854 F.2d 1223 (10th Cir. 1988), 84-1564, United States Industries, Inc. v. Touche Ross & Co.

Docket Nº:84-1564, 84-1715 to 84-1719.
Citation:854 F.2d 1223
Party Name:U.S. INDUSTRIES, INC., a corporation, Plaintiff-Appellee, Cross-Appellant, v. TOUCHE ROSS & CO., George S. Peterson, Jr., John E. Runyan, Joseph A. Bond, Four Seasons Management Company, James O. Barlow, Defendants-Appellants, Cross- Appellees.
Case Date:August 22, 1988
Court:United States Courts of Appeals, Court of Appeals for the Tenth Circuit

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854 F.2d 1223 (10th Cir. 1988)

U.S. INDUSTRIES, INC., a corporation, Plaintiff-Appellee,



TOUCHE ROSS & CO., George S. Peterson, Jr., John E. Runyan,

Joseph A. Bond, Four Seasons Management Company,

James O. Barlow, Defendants-Appellants,

Cross- Appellees.

Nos. 84-1564, 84-1715 to 84-1719.

United States Court of Appeals, Tenth Circuit

August 22, 1988

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Paul A. Renne, Cooley, Godward, Castro, Huddleson & Tatum, San Francisco, Cal. (Patrick J. Mahoney and William S. Freeman, Cooley, Godward, Castro, Huddleson & Tatum, San Francisco, Cal., and Robert Bartels, Asst. General Counsel, Touche Ross & Co., New York City, were also on the brief), for defendant-appellant Touche Ross & Co.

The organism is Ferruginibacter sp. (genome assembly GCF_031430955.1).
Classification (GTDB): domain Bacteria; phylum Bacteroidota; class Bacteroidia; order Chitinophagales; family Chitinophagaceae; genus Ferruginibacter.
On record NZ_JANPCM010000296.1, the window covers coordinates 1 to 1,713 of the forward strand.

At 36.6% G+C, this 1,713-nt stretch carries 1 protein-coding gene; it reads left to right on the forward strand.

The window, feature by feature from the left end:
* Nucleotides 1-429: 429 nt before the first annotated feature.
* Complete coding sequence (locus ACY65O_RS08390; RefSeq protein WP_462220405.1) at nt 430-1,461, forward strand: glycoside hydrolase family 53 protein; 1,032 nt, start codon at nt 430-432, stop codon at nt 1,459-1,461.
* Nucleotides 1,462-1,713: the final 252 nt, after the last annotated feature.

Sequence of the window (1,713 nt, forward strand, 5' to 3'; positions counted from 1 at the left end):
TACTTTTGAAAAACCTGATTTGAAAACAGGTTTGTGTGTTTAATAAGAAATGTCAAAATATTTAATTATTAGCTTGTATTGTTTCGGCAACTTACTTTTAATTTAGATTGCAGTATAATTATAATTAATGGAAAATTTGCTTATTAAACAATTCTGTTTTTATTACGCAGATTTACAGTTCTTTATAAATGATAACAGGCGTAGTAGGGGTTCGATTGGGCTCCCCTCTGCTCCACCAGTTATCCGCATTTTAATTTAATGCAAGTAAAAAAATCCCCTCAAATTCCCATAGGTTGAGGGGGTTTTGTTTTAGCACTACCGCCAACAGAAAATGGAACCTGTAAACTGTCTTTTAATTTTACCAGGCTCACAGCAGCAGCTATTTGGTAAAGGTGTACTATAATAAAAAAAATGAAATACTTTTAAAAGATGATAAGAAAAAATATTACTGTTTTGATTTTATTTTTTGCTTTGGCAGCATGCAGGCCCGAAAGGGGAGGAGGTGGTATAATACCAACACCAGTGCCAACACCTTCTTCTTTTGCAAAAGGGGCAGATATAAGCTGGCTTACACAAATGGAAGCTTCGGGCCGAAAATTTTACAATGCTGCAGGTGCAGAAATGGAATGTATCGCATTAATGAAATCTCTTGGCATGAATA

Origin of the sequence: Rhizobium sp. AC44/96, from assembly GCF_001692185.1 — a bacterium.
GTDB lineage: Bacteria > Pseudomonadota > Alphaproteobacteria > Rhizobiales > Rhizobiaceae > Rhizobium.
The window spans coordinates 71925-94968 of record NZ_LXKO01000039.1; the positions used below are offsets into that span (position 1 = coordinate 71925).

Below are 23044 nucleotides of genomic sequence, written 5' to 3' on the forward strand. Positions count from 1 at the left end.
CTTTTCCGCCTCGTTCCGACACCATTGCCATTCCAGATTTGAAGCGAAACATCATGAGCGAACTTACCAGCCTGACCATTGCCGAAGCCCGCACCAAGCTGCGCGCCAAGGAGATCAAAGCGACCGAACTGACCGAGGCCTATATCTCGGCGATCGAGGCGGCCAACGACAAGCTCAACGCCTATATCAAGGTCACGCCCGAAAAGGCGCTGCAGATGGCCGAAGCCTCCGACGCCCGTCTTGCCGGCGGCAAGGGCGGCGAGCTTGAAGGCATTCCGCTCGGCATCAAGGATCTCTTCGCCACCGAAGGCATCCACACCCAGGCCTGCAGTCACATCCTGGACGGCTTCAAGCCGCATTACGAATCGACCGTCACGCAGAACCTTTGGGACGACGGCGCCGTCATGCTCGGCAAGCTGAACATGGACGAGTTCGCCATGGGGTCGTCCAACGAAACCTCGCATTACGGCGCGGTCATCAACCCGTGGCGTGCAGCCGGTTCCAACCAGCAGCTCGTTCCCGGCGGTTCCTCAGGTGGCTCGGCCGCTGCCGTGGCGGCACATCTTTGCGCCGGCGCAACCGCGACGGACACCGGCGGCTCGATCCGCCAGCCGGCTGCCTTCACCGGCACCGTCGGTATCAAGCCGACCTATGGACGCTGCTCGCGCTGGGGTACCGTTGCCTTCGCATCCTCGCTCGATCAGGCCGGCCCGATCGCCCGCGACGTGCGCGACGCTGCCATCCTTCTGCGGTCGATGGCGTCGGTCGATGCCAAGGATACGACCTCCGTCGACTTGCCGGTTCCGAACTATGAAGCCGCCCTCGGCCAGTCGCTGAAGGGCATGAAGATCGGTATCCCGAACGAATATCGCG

Richard S. Nemelka, Nemelka, Blakesley & Blakesley, Salt Lake City, Utah, for defendant-appellant James O. Barlow.

John E. Runyan, pro se.

Clark Waddoups, Rooker, Larsen, Kimball & Parr, Salt Lake City, Utah (C. Keith Rooker and Michael M. Later, Rooker, Larsen, Kimball & Parr, were also on the brief), for plaintiff-appellee U.S. Industries.

Warren M. Weggeland, Yano, Murphy, Weggeland and Freidland, P.C., Salt Lake City, Utah, for defendant-appellants Joseph A. Bond and Four Seasons Management Co.

Robert E. Albright and Richard C. Brahm, Lucas, Prendergast, Albright, Gibson & Newman, Columbus, Ohio, for defendant-appellant George S. Peterson, Jr.

Before HOLLOWAY, Chief Judge, BARRETT and BALDOCK, Circuit Judges.

HOLLOWAY, Chief Judge.

U.S. Industries, Inc. (USI) brought this suit against numerous defendants asserting claims under the 1933 and 1934 Securities Acts and a variety of pendent state law claims. The Utah case arose out of a series of transactions relating to sales of health club memberships, and of interests in companies engaged in this business and its financing.

Five defendants found liable have appealed, and defendant Touche Ross & Co. (Touche), found not liable, has appealed the denial of its motion for attorneys' fees and costs. USI has cross-appealed several rulings, including the grant of credit to the defendants for settlement amounts received by USI. A general overview of the complicated facts follows.


  1. 1968-1969--The Sale of Kennibec

    In 1968, a group of health spa owners--all of whom were defendants at one time or

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    another in the present case--decided to go public. 1 Rather than go through the process of preparing a registration statement for the Securities and Exchange Commission the spa owners decided to acquire a public corporation and transfer the assets of the spas to the public corporation in exchange for stock. Through this process, the non-public spas would be transformed into a public corporation. As a result, any subsequent public offering of stock would be greatly expedited by the fact that the business was already a public company.